Chinese cities compete for bullet-train stations

Chinese cities compete for bullet-train stations
A bullet train stops at the platform before it travels to Lanzhou from the Urumqi south railway station in Urumqi, northwest China's Xinjiang region on December 26, 2014.

Local governments have been pushing high-speed railway planners to build stations in their jurisdictions.

During the annual session of the people's congress of the Xinjiang Uygur autonomous region, which concluded over the weekend, several deputies suggested that China Railway Corp, operator of the nation's rail network, set up at least one station in the Dabancheng district of Urumqi, the regional capital, as part of the plan linking the city to Turpan, local media reported.

The absence of a station in the district has long inconvenienced local residents and hinders economic development, lawmakers said.

In Xinye, Henan province, a rally in September that attracted more than 10,000 residents asked the central government to put a station in the county along the planned high-speed line connecting the capital, Zhengzhou, with Chongqing.

However, the call was turned down by China Railway Corp.

Aspirations for a high-speed rail station made allies of Zhuzhou and Xiangtan in Hunan province. They stood together to lobby the railway operator to reserve a station along the Changsha-Xiamen line for each of the cities. The cities competed fiercely for a station on the Wuhan-Guangzhou line.

Cai Qinghua, former chairman of Beijing-Shanghai High-Speed Railway Corp, recalled that some cities along the line even promised to build a station at their own cost, and the company satisfied some local governments' demands by creating stations that were not in the original plan.

Whether a city should have a high-speed rail station is decided by the National Development and Reform Commission, the top economic planner, which works with China Railway Corp to make evaluations, said Zhao Jian, a professor at Beijing Jiaotong University who specializes in China's railway system.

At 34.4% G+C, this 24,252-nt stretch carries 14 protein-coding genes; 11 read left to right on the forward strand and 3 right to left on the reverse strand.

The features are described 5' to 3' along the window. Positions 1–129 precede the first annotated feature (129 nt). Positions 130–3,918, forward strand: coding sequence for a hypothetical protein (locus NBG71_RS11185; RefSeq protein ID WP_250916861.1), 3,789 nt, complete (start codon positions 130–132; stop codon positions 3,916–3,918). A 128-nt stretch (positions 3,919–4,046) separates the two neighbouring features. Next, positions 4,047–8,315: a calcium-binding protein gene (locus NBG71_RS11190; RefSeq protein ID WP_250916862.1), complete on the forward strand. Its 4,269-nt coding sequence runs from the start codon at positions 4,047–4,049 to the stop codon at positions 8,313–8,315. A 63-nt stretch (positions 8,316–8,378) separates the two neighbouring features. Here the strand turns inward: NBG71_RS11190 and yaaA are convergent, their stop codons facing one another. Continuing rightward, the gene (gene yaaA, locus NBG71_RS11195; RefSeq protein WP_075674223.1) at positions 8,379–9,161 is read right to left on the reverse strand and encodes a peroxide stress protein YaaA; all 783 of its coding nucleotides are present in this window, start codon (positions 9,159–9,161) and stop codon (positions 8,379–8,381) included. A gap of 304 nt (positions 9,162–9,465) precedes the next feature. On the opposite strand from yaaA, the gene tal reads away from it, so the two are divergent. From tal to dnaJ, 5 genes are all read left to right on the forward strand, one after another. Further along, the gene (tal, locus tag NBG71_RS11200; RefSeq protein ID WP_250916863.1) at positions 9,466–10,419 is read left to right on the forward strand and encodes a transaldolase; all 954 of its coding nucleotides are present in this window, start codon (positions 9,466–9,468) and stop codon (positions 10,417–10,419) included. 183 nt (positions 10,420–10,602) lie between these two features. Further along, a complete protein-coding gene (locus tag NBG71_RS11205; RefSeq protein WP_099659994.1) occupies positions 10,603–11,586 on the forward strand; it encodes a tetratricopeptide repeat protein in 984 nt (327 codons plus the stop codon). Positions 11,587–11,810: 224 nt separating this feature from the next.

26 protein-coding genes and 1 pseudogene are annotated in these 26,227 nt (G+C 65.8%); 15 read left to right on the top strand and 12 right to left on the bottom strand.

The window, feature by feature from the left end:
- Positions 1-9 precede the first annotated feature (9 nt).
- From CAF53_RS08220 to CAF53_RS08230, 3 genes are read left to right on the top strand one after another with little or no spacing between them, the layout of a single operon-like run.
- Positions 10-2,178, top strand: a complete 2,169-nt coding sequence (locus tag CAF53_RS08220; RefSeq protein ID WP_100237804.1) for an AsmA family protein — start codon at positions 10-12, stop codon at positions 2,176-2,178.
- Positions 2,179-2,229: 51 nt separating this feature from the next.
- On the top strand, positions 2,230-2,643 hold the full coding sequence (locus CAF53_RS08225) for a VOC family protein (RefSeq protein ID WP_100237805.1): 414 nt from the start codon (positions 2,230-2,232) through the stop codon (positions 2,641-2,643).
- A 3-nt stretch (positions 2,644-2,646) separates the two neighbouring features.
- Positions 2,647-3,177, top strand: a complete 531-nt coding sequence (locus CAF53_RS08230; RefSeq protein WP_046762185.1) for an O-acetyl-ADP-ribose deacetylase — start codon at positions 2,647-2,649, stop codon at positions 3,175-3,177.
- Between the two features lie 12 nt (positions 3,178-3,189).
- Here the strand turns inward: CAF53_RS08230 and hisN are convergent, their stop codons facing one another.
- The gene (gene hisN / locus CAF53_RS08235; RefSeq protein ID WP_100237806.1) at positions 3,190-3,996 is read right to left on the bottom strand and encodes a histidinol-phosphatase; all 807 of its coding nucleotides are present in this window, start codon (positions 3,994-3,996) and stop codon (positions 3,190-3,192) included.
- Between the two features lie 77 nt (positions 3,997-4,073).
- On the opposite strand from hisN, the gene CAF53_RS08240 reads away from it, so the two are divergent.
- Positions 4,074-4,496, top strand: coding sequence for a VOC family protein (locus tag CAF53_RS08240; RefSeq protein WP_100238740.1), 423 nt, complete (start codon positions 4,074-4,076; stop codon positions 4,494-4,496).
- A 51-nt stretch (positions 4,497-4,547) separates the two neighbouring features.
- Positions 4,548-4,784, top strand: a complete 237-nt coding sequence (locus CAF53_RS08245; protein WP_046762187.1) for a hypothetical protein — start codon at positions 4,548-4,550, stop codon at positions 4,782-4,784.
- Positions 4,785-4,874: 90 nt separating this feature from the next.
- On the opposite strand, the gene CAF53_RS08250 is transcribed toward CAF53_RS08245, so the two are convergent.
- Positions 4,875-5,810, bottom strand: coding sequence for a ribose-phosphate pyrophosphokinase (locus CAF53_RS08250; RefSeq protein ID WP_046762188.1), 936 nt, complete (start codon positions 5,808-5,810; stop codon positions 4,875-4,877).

"Technically, a bullet train running at an average speed of 300 km/h needs at least 26 km to perform a normal cycle from start to stop, so I think each station should be separated by a minimal distance of 50 km," he said.

"Many local authorities are fanatical about high-speed railways and believe that a station would definitely bring opportunities and wealth. But if they don't have enough attractions to lure visitors, a station would be a waste of money," Zhao said.

Sun Jiuwen, director of the institute of regional and urban economics at Renmin University of China, said the central government can use the new high-speed rail stations to boost the formation of city clusters.

"A rail station can help garner resources and facilitate urban development. So if Beijing wants to form a new metropolitan conglomerate based on small cities, it can set up a station for them," he said. "However, the location must be determined with comprehensive calculation, deliberation and prudence to ensure that each city benefits from it."

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